Wednesday, May 13, 2009

New Study Confirms: Daydreaming Helps Brain Problem-Solve

A new study adds to the evidence that while daydreaming the brain recruits complex regions of the brain, including the "executive network," which is associated with complex problem solving.

The study's lead researcher Prof. Kalina Christoff of the University of British Columbia is widely quoted as saying: "This study shows our brains are very active when we daydream--much more active than when we focus on routine tasks."

Says Christoff: "When you daydream, you may not be achieving your immediate goal...but your mind may be taking that time to address more important questions in your life, such as advancing your career or personal relationships."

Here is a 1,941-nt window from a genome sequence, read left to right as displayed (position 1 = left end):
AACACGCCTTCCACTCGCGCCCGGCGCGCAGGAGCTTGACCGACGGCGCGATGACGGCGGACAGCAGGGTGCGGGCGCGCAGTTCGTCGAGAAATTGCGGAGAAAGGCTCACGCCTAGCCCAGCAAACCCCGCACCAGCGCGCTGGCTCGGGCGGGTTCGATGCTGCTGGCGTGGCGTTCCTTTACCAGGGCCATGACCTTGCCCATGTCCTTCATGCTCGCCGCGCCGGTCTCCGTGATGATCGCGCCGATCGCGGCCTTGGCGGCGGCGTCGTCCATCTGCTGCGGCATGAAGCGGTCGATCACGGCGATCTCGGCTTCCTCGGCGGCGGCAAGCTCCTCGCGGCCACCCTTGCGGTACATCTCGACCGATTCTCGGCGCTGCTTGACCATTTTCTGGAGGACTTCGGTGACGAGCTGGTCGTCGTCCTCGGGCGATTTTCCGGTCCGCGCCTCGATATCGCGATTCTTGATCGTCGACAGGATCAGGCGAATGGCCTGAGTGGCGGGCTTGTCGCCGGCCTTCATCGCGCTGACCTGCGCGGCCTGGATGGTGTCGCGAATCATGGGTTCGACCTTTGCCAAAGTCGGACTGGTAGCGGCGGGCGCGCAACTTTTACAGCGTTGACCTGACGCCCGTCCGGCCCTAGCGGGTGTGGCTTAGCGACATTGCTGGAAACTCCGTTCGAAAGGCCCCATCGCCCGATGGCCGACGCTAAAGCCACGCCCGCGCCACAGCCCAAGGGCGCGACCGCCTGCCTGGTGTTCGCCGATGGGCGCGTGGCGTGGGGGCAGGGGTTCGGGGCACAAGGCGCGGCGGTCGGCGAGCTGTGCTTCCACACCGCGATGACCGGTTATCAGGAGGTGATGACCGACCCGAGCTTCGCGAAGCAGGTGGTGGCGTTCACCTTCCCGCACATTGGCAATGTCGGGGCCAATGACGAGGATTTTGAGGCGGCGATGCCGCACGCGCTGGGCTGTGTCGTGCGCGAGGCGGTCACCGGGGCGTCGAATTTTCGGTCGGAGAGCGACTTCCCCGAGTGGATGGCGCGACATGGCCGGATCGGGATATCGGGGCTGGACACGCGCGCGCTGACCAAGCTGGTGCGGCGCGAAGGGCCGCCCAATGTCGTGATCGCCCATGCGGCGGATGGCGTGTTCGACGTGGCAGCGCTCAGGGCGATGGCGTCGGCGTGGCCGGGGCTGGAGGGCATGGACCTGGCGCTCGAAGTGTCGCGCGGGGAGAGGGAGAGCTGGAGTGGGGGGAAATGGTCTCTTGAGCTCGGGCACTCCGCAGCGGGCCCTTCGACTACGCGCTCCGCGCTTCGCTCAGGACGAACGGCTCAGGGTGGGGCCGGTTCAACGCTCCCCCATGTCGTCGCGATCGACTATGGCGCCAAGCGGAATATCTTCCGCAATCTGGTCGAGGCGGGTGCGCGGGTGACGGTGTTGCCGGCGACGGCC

Focusing has its limits. I'm not anti-focusing. There are times when we MUST focus. When daydreaming, however, you have access to complex brain regions, areas unaccessible when locked in the tunnel-vision of focus. That's why we can suddenly remember something and make new associations and connections when our mind is off task. We can also envision while daydreaming, in other words see mental imagery--a facility unrivaled in its applications to creativity and problem solving.

My book DAYDREAMS AT WORK is ALL about the benefits of daydreaming and how to tap into this creative state of mind for ideas, energy, solutions, and motivation. You can contact me via the form on my website.

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